Tell us what you think – but you'll have to guess

August 2017 - Already condemned by one vociferous boating group as 'shambolic and misleading' the Canal & River Trust's review of boat licensing isn't impressing other boaters as Allan Richards reports:

Canal & River Trust met with its Navigation Advisory Group (NAG) in late July to consider the results of stage 1 & 2 of the National Review of Boat Licensing. However it refused to allow NAG representatives to see the results of the second stage of the consultation

C&RT confirmed what many boaters suspected - the majority of workshops were poorly attended and the only proposal having wide support was charging on boat area rather than by length.

There was agreement amongst NAG attendees that licensing should not be used to control congestion.

For stage 1 & 2 of the consultation, C&RT employed Involve, an independent charity specialising in public engagement. Stage 1, which started back in February consisted, of telephone interviews with representatives from boating organisations to get feedback on what the consultation should cover. Stage 2 which ran from April, consisted of series nine in-depth boater workshops, hosted by Involve.

According to C&RT, 988 boaters expressed an interest in the 135 stage 2 workshop places. Although attendees commented on low attendance at the first meeting and were told it would be looked into, attendance continued to be poor.

In October 2016, NAG told C&RT it needed to 'Be clear about what the drivers are for reviewing boat licensing.'

C&RT subsequently published its justification. 'The current licensing system has remained largely unchanged for more than two decades and is often cited by boat owners as being complex and out of date.' However, they later admitted that they held held 'no recorded information that would support the assertion that boaters were telling them that the current system was 'complex and out of date.'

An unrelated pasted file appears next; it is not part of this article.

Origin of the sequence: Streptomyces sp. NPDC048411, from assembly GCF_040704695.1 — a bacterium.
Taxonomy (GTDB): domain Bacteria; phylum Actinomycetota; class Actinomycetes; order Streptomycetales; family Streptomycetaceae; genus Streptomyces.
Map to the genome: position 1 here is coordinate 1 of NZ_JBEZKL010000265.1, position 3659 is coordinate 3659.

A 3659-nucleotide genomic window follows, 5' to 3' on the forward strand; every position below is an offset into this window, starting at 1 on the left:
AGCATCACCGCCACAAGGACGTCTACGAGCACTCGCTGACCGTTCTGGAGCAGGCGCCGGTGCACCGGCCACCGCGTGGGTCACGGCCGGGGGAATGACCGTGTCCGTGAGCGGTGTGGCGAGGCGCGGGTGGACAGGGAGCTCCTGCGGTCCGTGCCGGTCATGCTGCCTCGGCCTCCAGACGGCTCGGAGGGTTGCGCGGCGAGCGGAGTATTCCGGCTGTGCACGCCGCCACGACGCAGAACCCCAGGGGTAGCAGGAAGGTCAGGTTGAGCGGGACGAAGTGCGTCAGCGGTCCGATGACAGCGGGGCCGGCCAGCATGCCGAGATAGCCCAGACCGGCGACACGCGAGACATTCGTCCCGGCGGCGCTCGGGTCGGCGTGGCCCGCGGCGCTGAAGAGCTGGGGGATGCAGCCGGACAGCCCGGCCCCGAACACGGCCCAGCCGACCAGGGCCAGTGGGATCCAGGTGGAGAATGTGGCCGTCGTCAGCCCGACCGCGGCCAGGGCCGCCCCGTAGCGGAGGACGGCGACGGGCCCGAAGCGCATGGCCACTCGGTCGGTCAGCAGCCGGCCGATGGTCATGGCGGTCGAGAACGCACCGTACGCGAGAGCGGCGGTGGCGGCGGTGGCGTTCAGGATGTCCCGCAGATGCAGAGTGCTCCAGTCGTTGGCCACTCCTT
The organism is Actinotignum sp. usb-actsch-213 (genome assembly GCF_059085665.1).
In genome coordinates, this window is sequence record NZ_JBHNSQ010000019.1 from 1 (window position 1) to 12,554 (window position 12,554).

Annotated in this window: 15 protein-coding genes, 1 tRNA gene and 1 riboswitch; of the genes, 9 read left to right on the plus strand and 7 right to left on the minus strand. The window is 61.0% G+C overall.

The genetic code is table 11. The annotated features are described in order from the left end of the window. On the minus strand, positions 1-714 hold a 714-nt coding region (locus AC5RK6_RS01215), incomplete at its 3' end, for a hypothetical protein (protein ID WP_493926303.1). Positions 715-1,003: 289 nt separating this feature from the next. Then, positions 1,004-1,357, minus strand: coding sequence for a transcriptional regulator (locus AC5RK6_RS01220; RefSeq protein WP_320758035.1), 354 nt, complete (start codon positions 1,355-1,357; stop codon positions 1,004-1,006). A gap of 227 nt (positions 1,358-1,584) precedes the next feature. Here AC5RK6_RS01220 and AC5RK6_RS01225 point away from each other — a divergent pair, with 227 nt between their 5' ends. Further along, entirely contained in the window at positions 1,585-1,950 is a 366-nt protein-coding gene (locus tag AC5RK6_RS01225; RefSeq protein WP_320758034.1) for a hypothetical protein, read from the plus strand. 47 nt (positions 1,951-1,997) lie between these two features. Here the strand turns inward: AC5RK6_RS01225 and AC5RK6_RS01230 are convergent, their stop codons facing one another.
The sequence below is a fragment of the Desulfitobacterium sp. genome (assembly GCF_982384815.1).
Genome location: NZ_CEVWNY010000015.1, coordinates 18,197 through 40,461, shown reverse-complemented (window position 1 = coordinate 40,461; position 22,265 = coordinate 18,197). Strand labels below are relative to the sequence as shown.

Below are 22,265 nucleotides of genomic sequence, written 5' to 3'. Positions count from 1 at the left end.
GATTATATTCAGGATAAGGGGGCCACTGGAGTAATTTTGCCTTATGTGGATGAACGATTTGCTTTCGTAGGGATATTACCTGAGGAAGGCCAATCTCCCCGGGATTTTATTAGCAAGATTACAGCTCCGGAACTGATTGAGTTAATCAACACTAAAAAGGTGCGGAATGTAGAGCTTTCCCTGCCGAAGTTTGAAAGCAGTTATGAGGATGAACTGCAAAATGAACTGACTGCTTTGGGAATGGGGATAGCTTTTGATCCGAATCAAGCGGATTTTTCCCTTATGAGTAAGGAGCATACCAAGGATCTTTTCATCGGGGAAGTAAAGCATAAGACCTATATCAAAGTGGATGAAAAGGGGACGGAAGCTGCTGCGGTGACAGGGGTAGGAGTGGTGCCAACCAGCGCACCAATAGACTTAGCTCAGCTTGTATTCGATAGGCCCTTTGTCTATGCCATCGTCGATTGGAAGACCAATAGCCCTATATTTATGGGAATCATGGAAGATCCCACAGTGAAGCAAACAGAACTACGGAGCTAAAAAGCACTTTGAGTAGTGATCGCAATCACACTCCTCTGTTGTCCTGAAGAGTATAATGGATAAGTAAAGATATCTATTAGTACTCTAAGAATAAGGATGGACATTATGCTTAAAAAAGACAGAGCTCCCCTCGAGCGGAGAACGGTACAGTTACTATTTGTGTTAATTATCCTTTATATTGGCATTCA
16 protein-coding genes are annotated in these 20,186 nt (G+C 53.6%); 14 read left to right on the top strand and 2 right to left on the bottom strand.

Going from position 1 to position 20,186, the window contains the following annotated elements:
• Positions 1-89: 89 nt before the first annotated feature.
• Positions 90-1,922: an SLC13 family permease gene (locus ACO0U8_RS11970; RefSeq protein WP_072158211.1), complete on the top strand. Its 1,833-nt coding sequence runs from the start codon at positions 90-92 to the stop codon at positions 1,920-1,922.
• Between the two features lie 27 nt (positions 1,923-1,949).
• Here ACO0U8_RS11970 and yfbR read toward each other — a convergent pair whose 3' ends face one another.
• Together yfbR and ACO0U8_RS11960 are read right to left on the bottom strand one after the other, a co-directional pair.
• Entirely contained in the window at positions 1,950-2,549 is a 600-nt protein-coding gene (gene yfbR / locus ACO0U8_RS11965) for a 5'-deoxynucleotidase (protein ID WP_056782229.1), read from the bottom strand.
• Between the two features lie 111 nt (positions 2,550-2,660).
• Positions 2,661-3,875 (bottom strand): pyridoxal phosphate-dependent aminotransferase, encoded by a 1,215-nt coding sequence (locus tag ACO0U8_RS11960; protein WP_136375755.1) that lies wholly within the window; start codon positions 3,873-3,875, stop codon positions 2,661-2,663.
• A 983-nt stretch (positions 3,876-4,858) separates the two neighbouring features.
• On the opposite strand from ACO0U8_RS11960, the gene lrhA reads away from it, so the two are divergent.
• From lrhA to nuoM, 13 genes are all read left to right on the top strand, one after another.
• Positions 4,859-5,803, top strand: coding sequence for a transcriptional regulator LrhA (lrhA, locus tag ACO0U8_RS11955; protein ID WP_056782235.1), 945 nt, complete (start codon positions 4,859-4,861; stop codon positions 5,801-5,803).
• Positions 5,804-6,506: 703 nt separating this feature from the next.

Leaving aside the lack of clarity surrounding the 'drivers' for the review, the Trust has also done itself no favours introducing a new licence for boat renting part way through. Why did they not include it in the review and wait to find out what boaters thought about the matter?

However, it seems that they have now surpassed these two cock-ups by not allowing NAG to see the stage 2 Involve report before commenting on it. As one NAG attendee put it 'Full details of the report from Involve were not available.'

The same attendee, NABO's Mark Tizard, added: “This is beginning to look like a hugely expensive exercise to achieve an end result that CRT could have easily proposed at the outset.

“All boaters can expect an email to enable them to give their views in the next couple of months. It would not be a surprise if the option of a two-tier charging between those who have a home mooring and those without was included under pressure from other waterways representative bodies.”

Perhaps these 'waterways representative bodies' (believed to be IWA, RBOA and, perhaps, AWCC) would like to explain why their proposals were not supported by boaters attending workshops.

Photos: (1st) What C&RT claimed but couldn't back up, (2nd) IWA's bid to divide CCers and moored boaters, (3rd) What NAG told C&RT.

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